Microbiology Study Guide Chpt 1-6

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Microbiology Study Guide Chapters 1-6
Chapter 1 Main Themes of Microbiology
Most are not Pathogens
Prokaryotic-no nucleus or organelles
Very simplistic—like bacteria
Eukaryotic-has nucleus and organelles like mitochondria
Includes fungus, and animals
Acellular-not even a complete cell
Includes viruses and prions like those that cause Mad Cow disease
Six main types of microorganisms
Bacterium (prokaryotic)
Fungus (eukaryotic)
Algae (eukaryotic)
Virus (acellular)
Protozoan (eukaryotic)
Helminth (eukaryotic)
Most common infectious diseases worldwide
Respiratory #1
Diarrheal #3
Antonie van Leeuwenhoek
Fashioned together a primitive microscope—he was the first to observe microorganisms
Scientific method-an experimental system that answered questions objectively
Hypothesis- tentative explanation to account for what has been observed or measured; predicts specific explanations that may or may not be borne out by testing; best written as a statement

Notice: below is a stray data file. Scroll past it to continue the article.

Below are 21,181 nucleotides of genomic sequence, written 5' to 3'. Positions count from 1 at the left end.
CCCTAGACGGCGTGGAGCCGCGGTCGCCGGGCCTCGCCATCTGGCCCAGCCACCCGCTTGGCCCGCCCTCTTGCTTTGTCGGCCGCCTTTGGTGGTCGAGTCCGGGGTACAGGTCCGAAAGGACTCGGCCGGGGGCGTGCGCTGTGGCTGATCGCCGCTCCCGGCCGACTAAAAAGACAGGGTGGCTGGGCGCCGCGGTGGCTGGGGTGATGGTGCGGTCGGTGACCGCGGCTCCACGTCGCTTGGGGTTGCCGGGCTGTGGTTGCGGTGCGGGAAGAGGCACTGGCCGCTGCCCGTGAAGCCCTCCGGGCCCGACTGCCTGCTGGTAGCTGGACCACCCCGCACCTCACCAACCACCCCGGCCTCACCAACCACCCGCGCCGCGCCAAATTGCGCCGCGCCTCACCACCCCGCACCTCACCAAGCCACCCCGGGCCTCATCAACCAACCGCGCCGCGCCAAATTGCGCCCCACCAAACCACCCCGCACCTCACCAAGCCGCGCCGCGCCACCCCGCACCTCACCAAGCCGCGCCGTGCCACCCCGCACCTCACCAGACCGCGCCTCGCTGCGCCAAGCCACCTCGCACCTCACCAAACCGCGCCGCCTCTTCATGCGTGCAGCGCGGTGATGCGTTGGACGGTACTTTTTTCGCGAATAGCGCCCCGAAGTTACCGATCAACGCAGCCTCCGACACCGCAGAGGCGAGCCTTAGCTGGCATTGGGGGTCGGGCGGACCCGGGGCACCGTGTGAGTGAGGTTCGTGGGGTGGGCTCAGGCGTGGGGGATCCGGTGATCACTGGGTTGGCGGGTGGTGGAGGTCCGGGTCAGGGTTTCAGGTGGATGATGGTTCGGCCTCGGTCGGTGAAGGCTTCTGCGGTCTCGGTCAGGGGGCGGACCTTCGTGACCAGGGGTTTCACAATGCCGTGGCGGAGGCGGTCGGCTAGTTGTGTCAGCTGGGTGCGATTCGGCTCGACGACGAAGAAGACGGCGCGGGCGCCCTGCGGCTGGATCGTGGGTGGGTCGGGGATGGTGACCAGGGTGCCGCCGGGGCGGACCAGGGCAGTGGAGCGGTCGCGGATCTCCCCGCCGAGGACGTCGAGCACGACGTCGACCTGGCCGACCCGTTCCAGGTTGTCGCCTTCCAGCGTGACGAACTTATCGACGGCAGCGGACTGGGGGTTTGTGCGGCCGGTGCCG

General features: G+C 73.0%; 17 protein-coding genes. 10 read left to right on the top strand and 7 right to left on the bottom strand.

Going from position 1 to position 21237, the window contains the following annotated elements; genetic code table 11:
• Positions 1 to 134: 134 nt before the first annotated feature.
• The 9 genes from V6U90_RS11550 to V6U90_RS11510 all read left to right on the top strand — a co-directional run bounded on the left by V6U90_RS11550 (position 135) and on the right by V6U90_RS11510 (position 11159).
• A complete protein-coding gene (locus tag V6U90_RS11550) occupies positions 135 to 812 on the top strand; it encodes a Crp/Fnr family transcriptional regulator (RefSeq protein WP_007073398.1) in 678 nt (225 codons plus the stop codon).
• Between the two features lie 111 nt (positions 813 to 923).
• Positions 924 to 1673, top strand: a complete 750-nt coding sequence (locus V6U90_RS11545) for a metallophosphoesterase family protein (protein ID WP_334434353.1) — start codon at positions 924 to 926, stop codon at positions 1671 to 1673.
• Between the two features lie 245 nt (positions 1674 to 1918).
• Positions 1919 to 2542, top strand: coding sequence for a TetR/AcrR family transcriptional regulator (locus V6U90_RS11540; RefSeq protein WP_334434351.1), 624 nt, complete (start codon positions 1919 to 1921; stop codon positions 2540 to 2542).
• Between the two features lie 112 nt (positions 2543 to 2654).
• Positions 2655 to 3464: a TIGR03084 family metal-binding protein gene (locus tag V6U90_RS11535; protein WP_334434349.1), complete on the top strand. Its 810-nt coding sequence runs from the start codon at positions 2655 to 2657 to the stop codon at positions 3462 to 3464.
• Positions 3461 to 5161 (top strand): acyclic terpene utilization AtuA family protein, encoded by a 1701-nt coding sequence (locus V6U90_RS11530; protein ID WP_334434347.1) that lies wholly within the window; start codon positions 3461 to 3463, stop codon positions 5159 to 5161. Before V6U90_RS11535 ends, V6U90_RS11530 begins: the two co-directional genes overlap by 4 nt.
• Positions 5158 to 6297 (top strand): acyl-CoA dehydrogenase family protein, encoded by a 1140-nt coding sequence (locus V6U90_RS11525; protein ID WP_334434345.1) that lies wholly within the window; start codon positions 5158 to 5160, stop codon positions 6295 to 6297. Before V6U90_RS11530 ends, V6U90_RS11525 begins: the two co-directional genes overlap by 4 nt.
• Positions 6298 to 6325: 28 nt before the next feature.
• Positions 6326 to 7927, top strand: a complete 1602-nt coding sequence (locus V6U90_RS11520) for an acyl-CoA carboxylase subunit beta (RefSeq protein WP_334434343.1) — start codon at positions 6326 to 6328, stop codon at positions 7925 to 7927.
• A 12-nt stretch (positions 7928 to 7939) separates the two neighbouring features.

Experimentation-outlines particular events predicted by hypothesis, then sets up experiments to test for the events
Results-support or refute hypothesis (you never prove anything), some part of hypothesis may be discarded or modified to fit results
Conclusion or theory-repeated investigation of results
History of Microbiology
Spores and Sterilization
Some microbes in dust and air were resistant to high heat—later identified as spores
The term “sterile” was introduced which meant completely eliminating all life forms from objects and materials
Spontaneous generation
Early belief that some forms of life could arise from vital forces present in nonliving or decomposing matter (Ex. Flies from manure, etc)
Louis Pasteur-showed microbes caused fermentation and spoilage, and disproved spontaneous generation by use of swan neck flasks in his experiments
Aseptic technique
Joseph Lister (think listerene)-introduced aseptic technique in order...
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